Quantum Wealth Summary
- FTX, the world’s second-largest cryptocurrency exchange, has filed for bankruptcy. Reportedly, over $32 billion of wealth has been wiped out overnight.
- However, despite the turbulence of ‘crypto winter’, some contrarian investors have benefited during this time. They are actually up over 130% in gains this past year. They have done this by using a controversial trading instrument to profit from Bitcoin’s pain.
- Is this rebellious strategy a sustainable one? Does it make sense to continue betting against crypto?
- Protecting wealth matters — and you’ll find this covered in our Weekly Top 5 Quantum Trends. If you’re a serious value investor looking for long-term growth and income, these are urgent global openings that you can’t afford to miss.
This is perhaps the most important question of our time.
Are you investing in an idiot-proof business?
Doing so has been a big part of Warren Buffett’s strategy over the years. He says: ‘I try to invest in businesses that are so wonderful that an idiot can run them. Because sooner or later, one will.’
Buffett certainly practises what he preaches. He invests almost exclusively in ‘boomer stocks’ like Apple [NASDAQ:AAPL], Bank of America [NYSE:BAC], and Coca-Cola [NYSE:KO].
The attraction of these companies? Well, they have relatively simple business models. Easy enough to understand. Easy enough to measure. No confusing techno jargon.
Yes, you could say these companies are boring and conventional. But that’s exactly what Buffett is looking for.
Well, the reasons are numerous.
It’s about human error. It’s about bad luck. It’s about extreme volatility.
Buffett wants to account for all of these things.
Let’s face it: all businesses will face challenges that can’t be controlled or even predicted. This will happen even despite the best intentions of the people running them. The world, as it stands, is complex and unpredictable enough.
So, what’s the antidote to this problem? Yep, you guessed it. Buffett’s instinct is that a good business should be idiot-proof. As much as humanly possible. Just in case.
Now, this brings us to FTX, the second-largest cryptocurrency exchange in the world.
You can’t possibly miss the headlines. FTX is filing for bankruptcy. Investors are out of pocket. Over $32 billion has been lost. The tears and anguish are real.
The mainstream press is ready and willing to crucify FTX’s founder, Sam Bankman-Fried. They seem to relish mocking him for his missteps. His misdeeds. But I don’t want to rehash that negativity. I think it’s been overdone.
Instead, I’m going to say something contrarian here. Sam is clearly no idiot. I’ll say it again: he’s clearly no idiot. As an MIT graduate and the son of two professors, he is incredibly smart. He obviously understands concepts like blockchain, DeFi, and Web3 better than most of us do.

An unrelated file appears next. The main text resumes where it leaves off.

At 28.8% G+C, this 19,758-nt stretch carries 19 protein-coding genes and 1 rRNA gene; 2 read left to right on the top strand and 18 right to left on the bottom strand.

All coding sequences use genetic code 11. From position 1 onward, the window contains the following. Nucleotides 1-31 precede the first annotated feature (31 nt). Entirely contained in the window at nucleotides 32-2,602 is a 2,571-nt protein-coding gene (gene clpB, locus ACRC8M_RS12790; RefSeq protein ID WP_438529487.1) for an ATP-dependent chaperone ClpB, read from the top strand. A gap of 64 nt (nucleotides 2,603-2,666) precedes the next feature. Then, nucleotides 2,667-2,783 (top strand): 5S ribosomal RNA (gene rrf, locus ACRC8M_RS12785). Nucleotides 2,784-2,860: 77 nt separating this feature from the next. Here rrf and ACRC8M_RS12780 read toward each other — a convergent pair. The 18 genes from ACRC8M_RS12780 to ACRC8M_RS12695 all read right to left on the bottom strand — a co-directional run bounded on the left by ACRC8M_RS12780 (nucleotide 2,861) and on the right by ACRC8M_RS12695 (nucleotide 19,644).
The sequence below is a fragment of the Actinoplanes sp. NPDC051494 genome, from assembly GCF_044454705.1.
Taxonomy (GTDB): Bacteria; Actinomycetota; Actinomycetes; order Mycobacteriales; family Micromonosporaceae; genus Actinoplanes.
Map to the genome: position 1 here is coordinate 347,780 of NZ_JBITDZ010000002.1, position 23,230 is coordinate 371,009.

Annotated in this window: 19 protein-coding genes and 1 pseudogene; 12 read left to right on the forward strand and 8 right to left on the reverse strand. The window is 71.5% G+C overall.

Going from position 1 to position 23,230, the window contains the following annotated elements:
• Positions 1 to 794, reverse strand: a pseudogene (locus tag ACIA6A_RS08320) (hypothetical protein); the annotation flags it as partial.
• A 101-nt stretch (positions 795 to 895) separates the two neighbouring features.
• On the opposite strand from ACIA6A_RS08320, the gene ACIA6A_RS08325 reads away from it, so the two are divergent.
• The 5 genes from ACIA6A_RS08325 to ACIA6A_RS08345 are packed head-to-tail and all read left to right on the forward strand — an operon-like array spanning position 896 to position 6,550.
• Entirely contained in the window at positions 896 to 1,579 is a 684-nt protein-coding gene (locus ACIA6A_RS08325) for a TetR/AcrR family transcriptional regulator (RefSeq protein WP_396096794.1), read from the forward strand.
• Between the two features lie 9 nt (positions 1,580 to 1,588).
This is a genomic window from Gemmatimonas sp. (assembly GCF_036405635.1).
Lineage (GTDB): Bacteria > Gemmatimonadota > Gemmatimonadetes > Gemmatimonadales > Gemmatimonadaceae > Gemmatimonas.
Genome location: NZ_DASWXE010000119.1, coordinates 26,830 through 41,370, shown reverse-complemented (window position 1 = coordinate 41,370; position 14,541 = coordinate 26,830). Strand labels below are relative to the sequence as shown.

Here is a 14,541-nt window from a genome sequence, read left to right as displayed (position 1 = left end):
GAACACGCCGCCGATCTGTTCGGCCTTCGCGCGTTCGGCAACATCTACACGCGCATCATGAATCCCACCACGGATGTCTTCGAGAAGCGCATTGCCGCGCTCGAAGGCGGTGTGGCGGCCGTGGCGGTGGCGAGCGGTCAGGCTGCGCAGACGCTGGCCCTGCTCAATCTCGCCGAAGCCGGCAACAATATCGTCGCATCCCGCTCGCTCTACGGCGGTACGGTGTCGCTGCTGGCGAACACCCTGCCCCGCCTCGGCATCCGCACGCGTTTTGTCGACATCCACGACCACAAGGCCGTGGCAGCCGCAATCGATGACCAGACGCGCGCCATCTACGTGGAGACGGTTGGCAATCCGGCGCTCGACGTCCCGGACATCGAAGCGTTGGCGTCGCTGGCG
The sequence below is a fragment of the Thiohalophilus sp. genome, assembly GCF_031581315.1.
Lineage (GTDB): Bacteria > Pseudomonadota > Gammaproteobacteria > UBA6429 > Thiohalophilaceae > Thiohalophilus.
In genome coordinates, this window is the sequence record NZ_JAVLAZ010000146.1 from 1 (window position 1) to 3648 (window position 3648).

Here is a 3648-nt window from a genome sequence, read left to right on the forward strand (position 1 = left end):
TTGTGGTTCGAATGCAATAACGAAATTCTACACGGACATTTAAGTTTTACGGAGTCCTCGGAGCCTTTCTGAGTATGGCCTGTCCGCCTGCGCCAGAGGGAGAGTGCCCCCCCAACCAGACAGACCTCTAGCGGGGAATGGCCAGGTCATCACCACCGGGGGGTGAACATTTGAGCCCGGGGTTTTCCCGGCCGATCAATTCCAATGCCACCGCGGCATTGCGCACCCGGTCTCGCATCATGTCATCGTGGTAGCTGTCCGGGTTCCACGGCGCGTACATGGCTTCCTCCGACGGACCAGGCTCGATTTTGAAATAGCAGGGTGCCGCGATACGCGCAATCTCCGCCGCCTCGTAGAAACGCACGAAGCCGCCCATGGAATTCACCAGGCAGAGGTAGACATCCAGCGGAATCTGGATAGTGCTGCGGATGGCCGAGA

Sam built his fortune — which reportedly peaked at $26 billion before the FTX collapse — by mastering the art of arbitrage. He made serious money by identifying the price differences in crypto assets being sold in various countries. He saw this opportunity, and he was smart enough to capitalise on it. He was the right person, in the right place, at the right time.
But here’s the fundamental problem: cryptocurrency has a very low margin of safety. Little room for error. Which means, if you deal with crypto, you are living on the razor’s edge.
Certainly, you need to be highly skilled with technology. You have to be comfortable with wild swings in price. You need to have a bold, imaginative mind.
Without a doubt, Sam Bankman-Fried had all these qualities. But even so, his FTX business still fell over, big-time.
Yes, you could argue that even smart people make mistakes. It’s only human to do so. But what is remarkable is how unforgiving the world of crypto is. The stakes are that much higher. The punishment is that much harsher.
Even geniuses are not spared; let alone mere mortals.
This is all part of a prevailing trend known as ‘crypto winter’ — which has seen over $2 trillion lost this past year.
Bitcoin, the granddaddy of cryptocurrency, has fallen steeply from its November 2021 peak of $64,000 to around $16,000 today.
Naturally enough, a string of crypto companies has run into trouble.
Celsius. Voyager. Three Arrows.
All this has happened primarily because interest rates are going up. Debt is getting more expensive. The easy money ain’t so easy anymore.
However, despite the turbulence, some contrarian investors have benefited during this time. They are actually up over 130% in gains this past year. They have done this by using a controversial trading instrument to profit from Bitcoin’s pain.
Clearly, even in a fearful climate, some people will still win. But is this rebellious strategy a sustainable one? Does it make sense to continue betting against crypto? Or will crypto eventually reverse course and make a comeback?
Let’s dig in and find out…
John is the Chief Investment Officer at Wealth Morning. His responsibilities include trading, client service, and compliance. He is an experienced investor and portfolio manager, trading both on his own account and assisting with high net-worth clients. In addition to contributing financial and geopolitical articles to this site, John is a bestselling author in his own right. His international thrillers have appeared on the USA Today and Amazon bestseller lists.